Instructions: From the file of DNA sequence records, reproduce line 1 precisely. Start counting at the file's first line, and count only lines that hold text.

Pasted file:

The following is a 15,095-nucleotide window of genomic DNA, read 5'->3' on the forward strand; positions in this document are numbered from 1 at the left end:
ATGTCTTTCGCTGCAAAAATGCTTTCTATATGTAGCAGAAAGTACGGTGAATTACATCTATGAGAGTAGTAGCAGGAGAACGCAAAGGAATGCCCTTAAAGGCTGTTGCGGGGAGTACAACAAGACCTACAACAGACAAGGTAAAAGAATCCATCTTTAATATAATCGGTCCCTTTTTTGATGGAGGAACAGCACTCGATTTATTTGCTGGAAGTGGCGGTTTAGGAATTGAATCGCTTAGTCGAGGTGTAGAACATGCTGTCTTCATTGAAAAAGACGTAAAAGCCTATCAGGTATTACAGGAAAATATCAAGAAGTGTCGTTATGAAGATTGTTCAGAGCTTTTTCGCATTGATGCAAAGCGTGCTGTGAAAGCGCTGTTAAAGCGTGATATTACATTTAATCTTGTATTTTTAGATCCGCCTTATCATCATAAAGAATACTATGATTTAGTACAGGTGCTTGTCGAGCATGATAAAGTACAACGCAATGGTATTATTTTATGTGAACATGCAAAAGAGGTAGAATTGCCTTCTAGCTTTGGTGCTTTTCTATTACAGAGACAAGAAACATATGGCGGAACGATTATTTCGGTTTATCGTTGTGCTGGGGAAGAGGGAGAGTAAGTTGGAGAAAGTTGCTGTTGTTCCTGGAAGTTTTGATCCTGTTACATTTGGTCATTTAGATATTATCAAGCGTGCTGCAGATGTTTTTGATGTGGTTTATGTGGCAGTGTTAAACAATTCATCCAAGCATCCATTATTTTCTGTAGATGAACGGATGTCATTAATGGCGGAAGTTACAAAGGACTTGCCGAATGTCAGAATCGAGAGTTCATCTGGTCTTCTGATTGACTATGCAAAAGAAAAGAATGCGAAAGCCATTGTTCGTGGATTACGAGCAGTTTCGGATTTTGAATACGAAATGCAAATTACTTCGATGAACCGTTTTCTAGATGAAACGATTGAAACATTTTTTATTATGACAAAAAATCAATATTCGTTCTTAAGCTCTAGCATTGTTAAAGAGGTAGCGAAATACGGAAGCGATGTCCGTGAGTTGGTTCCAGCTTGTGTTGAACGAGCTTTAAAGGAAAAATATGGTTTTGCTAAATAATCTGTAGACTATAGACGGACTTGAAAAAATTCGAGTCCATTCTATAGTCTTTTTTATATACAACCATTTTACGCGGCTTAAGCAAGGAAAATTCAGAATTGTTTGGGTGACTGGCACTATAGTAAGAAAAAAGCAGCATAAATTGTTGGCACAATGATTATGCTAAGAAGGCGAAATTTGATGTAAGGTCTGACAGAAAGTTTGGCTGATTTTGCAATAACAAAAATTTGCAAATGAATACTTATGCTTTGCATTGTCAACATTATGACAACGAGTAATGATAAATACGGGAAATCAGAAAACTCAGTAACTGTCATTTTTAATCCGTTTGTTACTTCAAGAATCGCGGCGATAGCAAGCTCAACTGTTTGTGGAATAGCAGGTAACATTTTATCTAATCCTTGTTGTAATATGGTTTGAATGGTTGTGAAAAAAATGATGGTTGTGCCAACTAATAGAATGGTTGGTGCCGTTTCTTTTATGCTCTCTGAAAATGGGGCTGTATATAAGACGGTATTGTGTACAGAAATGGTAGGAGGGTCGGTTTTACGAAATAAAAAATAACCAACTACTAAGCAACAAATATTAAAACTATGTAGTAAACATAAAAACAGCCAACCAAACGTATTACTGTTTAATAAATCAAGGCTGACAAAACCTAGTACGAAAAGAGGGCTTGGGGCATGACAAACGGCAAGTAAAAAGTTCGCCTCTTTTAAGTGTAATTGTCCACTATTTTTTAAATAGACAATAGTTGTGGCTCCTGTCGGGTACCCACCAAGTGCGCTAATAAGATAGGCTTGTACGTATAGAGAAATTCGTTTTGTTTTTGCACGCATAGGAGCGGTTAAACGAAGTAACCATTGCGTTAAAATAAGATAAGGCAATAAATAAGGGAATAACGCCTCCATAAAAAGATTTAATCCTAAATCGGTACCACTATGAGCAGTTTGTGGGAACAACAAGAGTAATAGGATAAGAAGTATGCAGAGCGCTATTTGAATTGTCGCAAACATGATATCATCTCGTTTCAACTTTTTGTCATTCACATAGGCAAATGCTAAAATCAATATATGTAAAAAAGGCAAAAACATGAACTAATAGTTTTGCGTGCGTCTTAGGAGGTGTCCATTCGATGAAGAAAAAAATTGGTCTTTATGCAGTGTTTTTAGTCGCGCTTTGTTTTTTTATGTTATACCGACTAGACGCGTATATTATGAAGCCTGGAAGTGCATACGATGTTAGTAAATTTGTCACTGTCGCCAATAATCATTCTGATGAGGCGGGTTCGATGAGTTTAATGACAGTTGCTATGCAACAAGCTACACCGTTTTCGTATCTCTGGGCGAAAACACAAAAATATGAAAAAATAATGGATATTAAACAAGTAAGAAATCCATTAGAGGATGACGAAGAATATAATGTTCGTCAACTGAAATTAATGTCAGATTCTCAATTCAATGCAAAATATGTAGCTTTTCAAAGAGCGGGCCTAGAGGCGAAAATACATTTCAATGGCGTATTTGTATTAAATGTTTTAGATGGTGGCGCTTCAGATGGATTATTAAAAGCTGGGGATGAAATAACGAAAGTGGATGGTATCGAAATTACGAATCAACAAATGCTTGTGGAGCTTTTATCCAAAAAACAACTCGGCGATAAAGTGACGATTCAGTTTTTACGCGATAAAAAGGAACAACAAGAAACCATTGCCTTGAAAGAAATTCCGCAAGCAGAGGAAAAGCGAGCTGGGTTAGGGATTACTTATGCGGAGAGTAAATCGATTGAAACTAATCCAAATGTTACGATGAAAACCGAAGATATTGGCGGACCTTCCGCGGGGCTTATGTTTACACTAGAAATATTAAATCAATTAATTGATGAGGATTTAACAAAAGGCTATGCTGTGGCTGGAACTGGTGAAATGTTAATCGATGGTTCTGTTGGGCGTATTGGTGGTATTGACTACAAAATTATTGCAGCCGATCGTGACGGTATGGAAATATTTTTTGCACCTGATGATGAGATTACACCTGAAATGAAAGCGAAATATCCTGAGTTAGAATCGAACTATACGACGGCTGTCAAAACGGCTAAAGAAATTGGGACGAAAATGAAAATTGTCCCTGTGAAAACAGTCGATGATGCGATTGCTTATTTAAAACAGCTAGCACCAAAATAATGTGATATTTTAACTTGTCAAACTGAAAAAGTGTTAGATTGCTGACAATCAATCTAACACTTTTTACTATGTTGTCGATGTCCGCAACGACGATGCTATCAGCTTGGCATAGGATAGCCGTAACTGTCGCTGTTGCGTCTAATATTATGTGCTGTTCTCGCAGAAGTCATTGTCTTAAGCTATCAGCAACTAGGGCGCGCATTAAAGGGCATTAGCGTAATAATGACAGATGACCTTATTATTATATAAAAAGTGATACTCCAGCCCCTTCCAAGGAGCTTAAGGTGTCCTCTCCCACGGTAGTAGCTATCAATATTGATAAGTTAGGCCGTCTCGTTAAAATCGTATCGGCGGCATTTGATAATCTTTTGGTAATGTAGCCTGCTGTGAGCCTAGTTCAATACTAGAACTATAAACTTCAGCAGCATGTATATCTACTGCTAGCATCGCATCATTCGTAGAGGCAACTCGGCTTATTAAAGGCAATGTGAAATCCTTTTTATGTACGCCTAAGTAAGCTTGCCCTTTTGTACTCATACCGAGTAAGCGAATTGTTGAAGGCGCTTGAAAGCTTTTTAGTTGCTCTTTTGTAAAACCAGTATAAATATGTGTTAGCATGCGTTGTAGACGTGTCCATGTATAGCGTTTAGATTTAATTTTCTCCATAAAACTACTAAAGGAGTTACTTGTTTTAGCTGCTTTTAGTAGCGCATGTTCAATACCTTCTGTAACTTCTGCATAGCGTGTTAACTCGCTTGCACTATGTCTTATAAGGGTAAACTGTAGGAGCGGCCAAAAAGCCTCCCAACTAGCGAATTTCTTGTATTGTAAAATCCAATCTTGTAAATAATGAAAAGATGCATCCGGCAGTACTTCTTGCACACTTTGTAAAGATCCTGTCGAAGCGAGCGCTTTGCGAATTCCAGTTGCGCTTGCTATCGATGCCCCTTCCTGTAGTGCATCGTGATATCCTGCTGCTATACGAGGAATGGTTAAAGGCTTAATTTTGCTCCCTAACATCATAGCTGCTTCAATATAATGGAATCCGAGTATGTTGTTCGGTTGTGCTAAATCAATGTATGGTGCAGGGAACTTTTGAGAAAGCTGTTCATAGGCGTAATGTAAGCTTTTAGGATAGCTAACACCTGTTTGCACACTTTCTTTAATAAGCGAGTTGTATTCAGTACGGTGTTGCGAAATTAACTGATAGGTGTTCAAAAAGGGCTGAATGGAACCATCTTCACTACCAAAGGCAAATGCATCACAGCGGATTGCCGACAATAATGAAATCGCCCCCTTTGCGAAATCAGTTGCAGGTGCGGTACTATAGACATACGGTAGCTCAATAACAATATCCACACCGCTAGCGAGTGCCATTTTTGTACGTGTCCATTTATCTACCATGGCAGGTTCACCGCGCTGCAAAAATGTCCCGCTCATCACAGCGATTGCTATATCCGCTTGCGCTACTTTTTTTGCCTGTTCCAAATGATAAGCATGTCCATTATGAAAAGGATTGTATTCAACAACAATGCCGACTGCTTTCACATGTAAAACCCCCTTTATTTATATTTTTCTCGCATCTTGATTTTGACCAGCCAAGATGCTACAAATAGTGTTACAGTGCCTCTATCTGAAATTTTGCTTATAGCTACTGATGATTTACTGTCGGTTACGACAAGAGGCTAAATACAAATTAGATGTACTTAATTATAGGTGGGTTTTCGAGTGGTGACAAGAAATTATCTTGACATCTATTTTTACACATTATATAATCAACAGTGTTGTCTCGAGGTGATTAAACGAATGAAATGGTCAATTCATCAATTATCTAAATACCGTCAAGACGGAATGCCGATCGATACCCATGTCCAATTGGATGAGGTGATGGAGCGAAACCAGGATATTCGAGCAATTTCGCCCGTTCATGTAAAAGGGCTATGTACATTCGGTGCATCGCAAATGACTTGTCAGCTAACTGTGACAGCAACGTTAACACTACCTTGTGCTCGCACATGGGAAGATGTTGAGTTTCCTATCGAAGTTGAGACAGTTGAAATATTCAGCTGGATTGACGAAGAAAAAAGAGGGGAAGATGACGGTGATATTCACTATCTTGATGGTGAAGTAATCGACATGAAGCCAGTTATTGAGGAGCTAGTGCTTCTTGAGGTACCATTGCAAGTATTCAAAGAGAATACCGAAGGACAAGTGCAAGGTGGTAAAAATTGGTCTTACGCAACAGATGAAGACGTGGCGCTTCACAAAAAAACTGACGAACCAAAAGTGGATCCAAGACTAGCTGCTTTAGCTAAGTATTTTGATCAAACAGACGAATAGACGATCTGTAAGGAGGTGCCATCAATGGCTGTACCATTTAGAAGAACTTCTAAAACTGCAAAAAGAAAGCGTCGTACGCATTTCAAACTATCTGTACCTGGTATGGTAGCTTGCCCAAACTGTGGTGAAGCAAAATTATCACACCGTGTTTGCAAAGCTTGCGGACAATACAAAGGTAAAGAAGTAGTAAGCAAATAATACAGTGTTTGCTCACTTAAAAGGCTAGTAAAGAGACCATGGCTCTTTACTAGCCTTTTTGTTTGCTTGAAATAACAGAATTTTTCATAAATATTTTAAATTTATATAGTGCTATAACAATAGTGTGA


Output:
The following is a 15,095-nucleotide window of genomic DNA, read 5'->3' on the forward strand; positions in this document are numbered from 1 at the left end: